New Vietnam veterans series film to be shown in Olean

A new film series, Vietnam: What a Vet Wants You to Know, will be screed next week at the Jamestown Community College Cutco Theater in Olean.

The 7PM Thursday, September 29, showing at 305 North Barry Street, being hosted by the Cattaraugus County Museum and the Cattaraugus County Department of Veterans Services, is part of an ongoing Our Veterans, Their Stories project.

This month’s series, consisting of four approximately six-minute films, features four veterans from Cattaraugus County who share their experiences in a format intended to fit with high school social studies curriculum and be shown to local students.

Chapters portrayed will be Called to Serve, In Country, Coming Home and Looking Back.

The project was developed with the assistance of two local educators, Katie Wolfgang from the Olean City School District and Dollene Christopher of the Allegany-Limestone Central School District who offered input regarding topics to be covered and the length of the films, along with creating lesson plans that follow New York state standards. They also introduce each chapter as hosts in the production.

“This project is important because it offers an opportunity for educators to incorporate local history into a broader understanding of our national and world history, and also offers students a way to view these larger issues through the lens of multiple perspectives,” said Christopher, a teacher of U.S. and world history and geography.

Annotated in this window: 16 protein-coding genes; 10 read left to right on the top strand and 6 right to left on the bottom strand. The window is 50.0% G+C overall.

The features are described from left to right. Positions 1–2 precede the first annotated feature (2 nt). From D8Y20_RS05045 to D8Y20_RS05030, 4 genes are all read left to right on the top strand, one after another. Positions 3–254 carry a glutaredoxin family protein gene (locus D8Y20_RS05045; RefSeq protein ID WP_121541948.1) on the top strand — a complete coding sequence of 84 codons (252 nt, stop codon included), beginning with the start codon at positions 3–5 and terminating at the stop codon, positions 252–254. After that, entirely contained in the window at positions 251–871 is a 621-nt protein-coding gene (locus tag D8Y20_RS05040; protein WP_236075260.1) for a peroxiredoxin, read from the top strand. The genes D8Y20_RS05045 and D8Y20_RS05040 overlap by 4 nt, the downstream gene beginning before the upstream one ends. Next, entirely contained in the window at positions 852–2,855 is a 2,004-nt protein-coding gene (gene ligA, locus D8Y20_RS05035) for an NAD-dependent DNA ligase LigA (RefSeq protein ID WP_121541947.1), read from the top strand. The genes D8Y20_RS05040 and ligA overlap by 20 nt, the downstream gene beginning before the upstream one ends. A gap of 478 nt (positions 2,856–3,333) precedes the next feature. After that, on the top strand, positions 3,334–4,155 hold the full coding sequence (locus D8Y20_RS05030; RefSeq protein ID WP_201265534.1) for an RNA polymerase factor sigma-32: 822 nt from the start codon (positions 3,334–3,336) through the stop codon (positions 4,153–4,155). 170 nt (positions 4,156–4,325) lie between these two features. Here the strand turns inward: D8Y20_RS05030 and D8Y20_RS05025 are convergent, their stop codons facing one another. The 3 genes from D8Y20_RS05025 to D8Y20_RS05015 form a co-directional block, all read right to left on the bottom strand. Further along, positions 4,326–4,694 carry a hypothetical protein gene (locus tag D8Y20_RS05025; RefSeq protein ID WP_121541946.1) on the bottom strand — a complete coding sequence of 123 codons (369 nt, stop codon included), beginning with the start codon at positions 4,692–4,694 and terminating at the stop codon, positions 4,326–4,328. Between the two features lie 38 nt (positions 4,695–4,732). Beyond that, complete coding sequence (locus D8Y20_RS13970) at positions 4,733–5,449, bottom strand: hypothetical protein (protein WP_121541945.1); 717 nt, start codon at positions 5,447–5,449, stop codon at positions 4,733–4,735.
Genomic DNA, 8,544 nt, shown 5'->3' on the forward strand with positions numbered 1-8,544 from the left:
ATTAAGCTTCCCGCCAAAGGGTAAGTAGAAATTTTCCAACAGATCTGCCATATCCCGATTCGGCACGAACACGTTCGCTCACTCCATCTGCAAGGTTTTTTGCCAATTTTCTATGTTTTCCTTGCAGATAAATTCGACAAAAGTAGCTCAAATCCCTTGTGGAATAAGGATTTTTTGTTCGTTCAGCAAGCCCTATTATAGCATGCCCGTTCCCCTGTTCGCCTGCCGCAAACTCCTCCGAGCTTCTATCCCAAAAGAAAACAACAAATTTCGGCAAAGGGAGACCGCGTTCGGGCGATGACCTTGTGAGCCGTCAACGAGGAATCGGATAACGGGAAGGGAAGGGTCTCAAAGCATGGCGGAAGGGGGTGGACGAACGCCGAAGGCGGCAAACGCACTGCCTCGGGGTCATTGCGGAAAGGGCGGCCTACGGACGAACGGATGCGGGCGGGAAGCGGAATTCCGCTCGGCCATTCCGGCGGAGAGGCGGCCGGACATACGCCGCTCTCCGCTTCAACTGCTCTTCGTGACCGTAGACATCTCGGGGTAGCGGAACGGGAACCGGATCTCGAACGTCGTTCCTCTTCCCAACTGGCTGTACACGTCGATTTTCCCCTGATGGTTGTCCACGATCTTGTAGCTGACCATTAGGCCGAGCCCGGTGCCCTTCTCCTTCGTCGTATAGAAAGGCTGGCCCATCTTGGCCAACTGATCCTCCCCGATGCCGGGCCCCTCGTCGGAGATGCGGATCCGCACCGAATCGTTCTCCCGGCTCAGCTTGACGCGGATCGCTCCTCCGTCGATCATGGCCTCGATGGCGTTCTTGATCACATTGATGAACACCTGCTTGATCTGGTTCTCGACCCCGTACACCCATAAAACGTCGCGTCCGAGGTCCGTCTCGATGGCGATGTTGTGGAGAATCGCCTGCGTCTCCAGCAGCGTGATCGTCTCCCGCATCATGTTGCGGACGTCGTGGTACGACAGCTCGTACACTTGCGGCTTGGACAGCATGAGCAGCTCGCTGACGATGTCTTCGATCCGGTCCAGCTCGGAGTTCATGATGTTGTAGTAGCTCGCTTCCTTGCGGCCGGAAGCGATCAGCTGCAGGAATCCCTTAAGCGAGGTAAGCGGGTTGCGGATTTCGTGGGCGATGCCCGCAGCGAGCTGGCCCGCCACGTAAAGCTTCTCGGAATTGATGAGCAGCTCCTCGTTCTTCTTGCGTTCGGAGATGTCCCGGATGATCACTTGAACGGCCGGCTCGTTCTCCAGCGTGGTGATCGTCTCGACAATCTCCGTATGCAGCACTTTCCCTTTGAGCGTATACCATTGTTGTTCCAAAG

“Anytime we can learn to celebrate our veterans, who play such an important role in our lives, we should!”

Wolfgang said “the oral histories of local Vietnam veterans will be an invaluable tool for use in my U.S history class,” added adding that she “enjoyed learning and growing as an educator as well as collaborating with other local professionals on this project.”

Educators, veterans, and anyone interested in local history are encouraged to attend.

The goal of the films is to give students the opportunity to hear a local perspective of the Vietnam conflict from veterans from their own communities, allowing them insight into the lasting impact of war in their own neighborhoods.

“When we look at a veteran, we don’t see that they are just a regular person who in the case of the Vietnam vets were drafted as kids, sent across the world for perhaps the first time, and participated in the horrors of war,” explained John Tomerlin, videographer for the project.

“They come home and live the rest of their lives with the pain of those memories never leaving them.

“Everyone needs to know what war is really about and how it impacts a person so they have a real understanding as to why they say to a vet, ‘thank you for your service,’” he said.

Nearly three dozen veterans from Cattaraugus County, whose service spans from WWII through Iraq, have been interviewed during the past year for the overall Our Veterans, Their Stories project, with most sessions currently available at a kiosk at the museum as well as on the county website at

Further information about this event or the Our Veterans, Their Stories project is available at (716) 353-8200 or from Veterans Services Director Steve McCord at (716) 701-3298.
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